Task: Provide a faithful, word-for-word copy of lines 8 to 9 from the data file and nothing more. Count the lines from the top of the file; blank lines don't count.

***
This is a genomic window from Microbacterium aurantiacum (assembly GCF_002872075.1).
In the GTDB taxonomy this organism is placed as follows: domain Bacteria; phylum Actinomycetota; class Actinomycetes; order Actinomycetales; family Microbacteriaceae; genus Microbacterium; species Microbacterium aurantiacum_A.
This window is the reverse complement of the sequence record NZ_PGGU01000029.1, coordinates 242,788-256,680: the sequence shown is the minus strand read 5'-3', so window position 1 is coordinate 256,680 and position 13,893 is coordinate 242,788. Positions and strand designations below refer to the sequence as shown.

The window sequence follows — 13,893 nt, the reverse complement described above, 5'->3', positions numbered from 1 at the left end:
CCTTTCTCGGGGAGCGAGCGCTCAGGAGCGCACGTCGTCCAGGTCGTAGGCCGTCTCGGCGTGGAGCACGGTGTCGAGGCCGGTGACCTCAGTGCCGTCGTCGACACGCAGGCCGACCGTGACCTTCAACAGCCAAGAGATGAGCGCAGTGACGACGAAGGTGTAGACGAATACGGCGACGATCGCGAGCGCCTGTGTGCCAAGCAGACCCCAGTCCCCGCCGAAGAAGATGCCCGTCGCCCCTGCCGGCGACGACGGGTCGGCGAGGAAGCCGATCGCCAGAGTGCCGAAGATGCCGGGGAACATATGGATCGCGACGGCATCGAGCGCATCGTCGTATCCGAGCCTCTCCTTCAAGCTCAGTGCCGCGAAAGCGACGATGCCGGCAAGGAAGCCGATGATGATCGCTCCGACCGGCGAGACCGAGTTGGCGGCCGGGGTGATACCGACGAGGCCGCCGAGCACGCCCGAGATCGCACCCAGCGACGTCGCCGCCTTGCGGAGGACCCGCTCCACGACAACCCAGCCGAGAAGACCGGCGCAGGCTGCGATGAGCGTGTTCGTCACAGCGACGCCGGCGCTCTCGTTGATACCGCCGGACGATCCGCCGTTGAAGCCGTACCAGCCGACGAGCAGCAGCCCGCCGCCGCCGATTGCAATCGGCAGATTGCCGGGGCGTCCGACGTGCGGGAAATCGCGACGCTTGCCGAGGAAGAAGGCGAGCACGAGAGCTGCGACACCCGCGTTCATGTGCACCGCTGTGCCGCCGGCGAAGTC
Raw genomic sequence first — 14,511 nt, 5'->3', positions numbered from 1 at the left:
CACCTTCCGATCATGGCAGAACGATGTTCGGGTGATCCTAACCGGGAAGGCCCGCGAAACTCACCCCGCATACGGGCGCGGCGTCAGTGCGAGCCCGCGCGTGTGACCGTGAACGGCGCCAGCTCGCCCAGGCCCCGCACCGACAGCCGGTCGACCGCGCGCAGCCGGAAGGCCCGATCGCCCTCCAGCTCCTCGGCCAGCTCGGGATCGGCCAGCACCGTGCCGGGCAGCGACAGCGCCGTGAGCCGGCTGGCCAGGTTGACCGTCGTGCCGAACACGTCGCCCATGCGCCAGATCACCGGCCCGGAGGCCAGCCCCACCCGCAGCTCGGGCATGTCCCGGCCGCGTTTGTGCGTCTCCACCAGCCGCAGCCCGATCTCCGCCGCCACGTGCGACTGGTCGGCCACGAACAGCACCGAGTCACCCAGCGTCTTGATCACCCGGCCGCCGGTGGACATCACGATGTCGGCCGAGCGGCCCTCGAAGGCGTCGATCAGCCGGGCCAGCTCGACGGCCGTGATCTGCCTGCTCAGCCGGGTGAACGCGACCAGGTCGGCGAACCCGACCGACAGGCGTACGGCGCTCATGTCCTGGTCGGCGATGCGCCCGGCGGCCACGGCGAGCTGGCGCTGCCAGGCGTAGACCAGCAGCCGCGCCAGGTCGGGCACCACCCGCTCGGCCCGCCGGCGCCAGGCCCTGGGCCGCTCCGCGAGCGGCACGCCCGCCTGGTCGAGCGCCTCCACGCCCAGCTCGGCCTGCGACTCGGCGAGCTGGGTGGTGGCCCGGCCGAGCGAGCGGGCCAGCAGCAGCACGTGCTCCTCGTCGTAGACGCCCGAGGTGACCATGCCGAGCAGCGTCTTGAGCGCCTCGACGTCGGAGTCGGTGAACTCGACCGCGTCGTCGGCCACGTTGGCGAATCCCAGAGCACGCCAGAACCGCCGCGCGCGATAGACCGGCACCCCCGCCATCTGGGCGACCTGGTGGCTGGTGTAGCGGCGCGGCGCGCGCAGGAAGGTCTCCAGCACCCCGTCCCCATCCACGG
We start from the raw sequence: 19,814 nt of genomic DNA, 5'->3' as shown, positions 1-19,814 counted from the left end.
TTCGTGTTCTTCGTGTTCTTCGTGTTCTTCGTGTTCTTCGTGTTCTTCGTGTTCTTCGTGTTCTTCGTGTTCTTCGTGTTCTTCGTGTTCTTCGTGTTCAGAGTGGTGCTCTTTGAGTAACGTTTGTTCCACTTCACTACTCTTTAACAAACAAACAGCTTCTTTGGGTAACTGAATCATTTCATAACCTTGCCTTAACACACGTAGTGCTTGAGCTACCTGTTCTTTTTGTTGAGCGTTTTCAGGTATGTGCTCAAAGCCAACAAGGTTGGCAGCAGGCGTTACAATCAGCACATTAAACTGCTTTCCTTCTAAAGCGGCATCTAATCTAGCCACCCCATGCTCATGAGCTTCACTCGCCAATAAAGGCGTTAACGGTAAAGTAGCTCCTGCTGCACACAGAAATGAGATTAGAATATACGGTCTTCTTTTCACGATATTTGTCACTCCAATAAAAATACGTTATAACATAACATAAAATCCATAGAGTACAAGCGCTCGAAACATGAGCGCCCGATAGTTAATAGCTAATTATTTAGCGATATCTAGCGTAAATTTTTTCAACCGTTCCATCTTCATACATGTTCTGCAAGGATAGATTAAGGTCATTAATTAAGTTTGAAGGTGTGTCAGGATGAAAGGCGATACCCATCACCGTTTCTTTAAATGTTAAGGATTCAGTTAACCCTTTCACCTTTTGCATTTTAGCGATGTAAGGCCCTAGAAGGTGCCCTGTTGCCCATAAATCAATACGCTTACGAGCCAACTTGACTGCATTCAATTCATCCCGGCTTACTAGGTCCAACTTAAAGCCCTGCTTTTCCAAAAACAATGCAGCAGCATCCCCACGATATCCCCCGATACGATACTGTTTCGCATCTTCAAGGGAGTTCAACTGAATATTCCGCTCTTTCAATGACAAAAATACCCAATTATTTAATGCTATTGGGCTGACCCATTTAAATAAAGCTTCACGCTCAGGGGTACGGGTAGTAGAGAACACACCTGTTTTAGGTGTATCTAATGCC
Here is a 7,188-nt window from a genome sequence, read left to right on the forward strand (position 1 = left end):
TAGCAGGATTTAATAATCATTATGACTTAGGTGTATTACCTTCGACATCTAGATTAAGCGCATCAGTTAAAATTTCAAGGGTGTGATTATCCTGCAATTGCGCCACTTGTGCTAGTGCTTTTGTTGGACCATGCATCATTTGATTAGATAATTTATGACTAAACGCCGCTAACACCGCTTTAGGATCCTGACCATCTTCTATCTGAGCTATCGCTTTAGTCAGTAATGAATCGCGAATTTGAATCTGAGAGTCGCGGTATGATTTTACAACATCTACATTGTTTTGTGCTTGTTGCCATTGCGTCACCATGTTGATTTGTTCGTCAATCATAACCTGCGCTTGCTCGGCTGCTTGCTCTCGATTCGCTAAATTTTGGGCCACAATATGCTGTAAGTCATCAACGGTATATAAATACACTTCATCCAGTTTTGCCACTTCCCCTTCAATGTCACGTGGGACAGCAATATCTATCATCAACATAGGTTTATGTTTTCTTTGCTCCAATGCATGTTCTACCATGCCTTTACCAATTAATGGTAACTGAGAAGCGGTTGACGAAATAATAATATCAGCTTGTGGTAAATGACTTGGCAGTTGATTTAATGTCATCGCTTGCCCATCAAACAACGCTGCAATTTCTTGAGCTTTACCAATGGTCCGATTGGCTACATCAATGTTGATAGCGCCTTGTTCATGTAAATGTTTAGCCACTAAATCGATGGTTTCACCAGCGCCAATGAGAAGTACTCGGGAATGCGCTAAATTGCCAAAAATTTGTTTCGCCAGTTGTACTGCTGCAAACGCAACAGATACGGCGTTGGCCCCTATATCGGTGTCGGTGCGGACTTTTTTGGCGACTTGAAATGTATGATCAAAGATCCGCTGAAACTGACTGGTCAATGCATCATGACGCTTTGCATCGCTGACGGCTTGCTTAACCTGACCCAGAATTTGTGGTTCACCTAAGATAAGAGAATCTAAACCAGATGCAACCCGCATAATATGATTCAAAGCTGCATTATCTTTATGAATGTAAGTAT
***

We start from the raw sequence: 19,814 nt of genomic DNA, 5'->3' as shown, positions 1-19,814 counted from the left end.
TTCGTGTTCTTCGTGTTCTTCGTGTTCTTCGTGTTCTTCGTGTTCTTCGTGTTCTTCGTGTTCTTCGTGTTCTTCGTGTTCTTCGTGTTCTTCGTGTTCAGAGTGGTGCTCTTTGAGTAACGTTTGTTCCACTTCACTACTCTTTAACAAACAAACAGCTTCTTTGGGTAACTGAATCATTTCATAACCTTGCCTTAACACACGTAGTGCTTGAGCTACCTGTTCTTTTTGTTGAGCGTTTTCAGGTATGTGCTCAAAGCCAACAAGGTTGGCAGCAGGCGTTACAATCAGCACATTAAACTGCTTTCCTTCTAAAGCGGCATCTAATCTAGCCACCCCATGCTCATGAGCTTCACTCGCCAATAAAGGCGTTAACGGTAAAGTAGCTCCTGCTGCACACAGAAATGAGATTAGAATATACGGTCTTCTTTTCACGATATTTGTCACTCCAATAAAAATACGTTATAACATAACATAAAATCCATAGAGTACAAGCGCTCGAAACATGAGCGCCCGATAGTTAATAGCTAATTATTTAGCGATATCTAGCGTAAATTTTTTCAACCGTTCCATCTTCATACATGTTCTGCAAGGATAGATTAAGGTCATTAATTAAGTTTGAAGGTGTGTCAGGATGAAAGGCGATACCCATCACCGTTTCTTTAAATGTTAAGGATTCAGTTAACCCTTTCACCTTTTGCATTTTAGCGATGTAAGGCCCTAGAAGGTGCCCTGTTGCCCATAAATCAATACGCTTACGAGCCAACTTGACTGCATTCAATTCATCCCGGCTTACTAGGTCCAACTTAAAGCCCTGCTTTTCCAAAAACAATGCAGCAGCATCCCCACGATATCCCCCGATACGATACTGTTTCGCATCTTCAAGGGAGTTCAACTGAATATTCCGCTCTTTCAATGACAAAAATACCCAATTATTTAATGCTATTGGGCTGACCCATTTAAATAAAGCTTCACGCTCAGGGGTACGGGTAGTAGAGAACACACCTGTTTTAGGTGTATCTAATGCC